Serve a hot cereal for breakfast. Children who ate instant oatmeal performed 5 to 12 percent better on spatial memory tests than kids who ate sugary cereal or no breakfast at all.
Tip: Make the cereal with milk – protein starves off hunger, which increases concentration.
Replace tuna sandwiches with salmon. Tuna is rich in omega-3 fatty acids, which are essential for brain growth and function, but salmon has even more. Studies have suggested that children whose diet is high in essential fatty acids do better on reading and spelling tests.
Let them snack on unsalted nuts. Like salmon, they’re high in essential fatty acids, among other brain-boosting nutrients. Cashews are particularly good for developing minds; they’re rich in magnesium, which may improve blood flow to the brain.
Whip up some eggs
Whip up some eggs; they’re loaded with choline, a B vitamin that helps with memory development. An animal study showed a 30 percent memory boost in mice that ingested choline at a young age.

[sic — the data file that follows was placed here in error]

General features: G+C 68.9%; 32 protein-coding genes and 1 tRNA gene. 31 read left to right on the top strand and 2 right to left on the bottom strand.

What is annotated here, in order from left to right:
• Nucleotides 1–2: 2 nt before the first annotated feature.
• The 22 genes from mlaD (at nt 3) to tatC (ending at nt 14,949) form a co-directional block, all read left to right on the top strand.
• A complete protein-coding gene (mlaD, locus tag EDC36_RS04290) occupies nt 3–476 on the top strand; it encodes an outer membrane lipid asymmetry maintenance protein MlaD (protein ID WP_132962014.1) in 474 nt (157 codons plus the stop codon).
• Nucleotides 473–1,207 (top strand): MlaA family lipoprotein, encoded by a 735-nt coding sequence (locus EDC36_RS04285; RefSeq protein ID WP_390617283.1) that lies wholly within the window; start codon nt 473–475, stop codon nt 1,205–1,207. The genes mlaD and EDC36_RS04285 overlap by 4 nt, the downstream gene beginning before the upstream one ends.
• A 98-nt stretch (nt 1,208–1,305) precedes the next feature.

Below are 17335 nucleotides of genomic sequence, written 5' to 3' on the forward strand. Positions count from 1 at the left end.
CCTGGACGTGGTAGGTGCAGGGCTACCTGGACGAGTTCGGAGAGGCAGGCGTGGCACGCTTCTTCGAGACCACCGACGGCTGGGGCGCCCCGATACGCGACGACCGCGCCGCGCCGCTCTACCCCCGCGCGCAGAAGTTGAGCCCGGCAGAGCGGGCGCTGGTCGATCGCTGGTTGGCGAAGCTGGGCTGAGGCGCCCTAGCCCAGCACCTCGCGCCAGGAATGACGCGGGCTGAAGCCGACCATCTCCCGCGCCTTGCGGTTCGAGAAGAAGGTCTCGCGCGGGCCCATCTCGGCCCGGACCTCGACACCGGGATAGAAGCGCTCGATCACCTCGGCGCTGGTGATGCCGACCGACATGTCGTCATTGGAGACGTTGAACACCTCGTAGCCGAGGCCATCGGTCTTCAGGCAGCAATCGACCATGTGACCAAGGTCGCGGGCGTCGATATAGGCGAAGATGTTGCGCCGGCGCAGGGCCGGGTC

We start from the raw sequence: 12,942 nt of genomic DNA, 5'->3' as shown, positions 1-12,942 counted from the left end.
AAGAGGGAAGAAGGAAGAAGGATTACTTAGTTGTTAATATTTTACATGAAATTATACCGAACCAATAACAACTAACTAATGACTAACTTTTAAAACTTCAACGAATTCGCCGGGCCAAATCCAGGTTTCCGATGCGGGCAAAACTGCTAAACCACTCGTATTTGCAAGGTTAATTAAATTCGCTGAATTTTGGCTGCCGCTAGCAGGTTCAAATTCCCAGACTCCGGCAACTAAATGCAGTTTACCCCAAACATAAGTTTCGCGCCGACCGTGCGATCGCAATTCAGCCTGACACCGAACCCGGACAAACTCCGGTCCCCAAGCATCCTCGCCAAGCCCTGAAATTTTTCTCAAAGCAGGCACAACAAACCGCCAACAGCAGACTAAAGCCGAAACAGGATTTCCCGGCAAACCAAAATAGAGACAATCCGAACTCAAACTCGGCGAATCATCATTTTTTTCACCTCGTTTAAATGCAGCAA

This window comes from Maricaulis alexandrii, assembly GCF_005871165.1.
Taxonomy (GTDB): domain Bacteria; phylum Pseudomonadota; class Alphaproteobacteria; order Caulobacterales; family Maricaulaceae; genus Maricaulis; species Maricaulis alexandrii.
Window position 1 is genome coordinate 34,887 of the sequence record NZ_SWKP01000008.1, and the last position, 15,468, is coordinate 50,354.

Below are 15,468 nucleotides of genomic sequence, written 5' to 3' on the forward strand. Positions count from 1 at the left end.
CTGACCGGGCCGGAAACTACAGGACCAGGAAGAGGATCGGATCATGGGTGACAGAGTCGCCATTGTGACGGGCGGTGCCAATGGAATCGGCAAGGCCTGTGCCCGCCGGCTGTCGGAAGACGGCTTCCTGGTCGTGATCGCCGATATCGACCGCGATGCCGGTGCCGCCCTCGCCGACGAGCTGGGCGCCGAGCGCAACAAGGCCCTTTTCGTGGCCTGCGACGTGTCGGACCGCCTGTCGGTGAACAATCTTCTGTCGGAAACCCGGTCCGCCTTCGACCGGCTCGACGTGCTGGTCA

Is your child nervous about a test? Put a banana in their lunch box. Bananas have potassium, which can reduce anxiety, and B vitamins, which have a calming effect on the nervous system.
Feed them folate
Feed them foods high in folate, a B vitamin that may boost the brain’s ability to process information. Foods high in folate, also known as folic acid, include romaine lettuce, raw spinach, lentils, broccoli, oranges, and papaya.
Serve berry nice desserts
Serve blueberries and raspberries for dessert once or twice a week. They contain anthocyanins, which boost brain chemicals that influence memory and learning.
Tip: Serve fresh blueberries alone; heat destroys some of the health benefits, and protein may block their absorption.
Don't deny them chocolate
When you allow your children a sweet treat, make it chocolate, as long as it’s dark. Studies show it increases brain function, possibly due to the flavonoids it contains. Look for chocolate that is at least 70 percent cocoa.
Note: Children who eat out more than they eat home-cooked meals often have significantly higher blood pressure and cholesterol than their peers.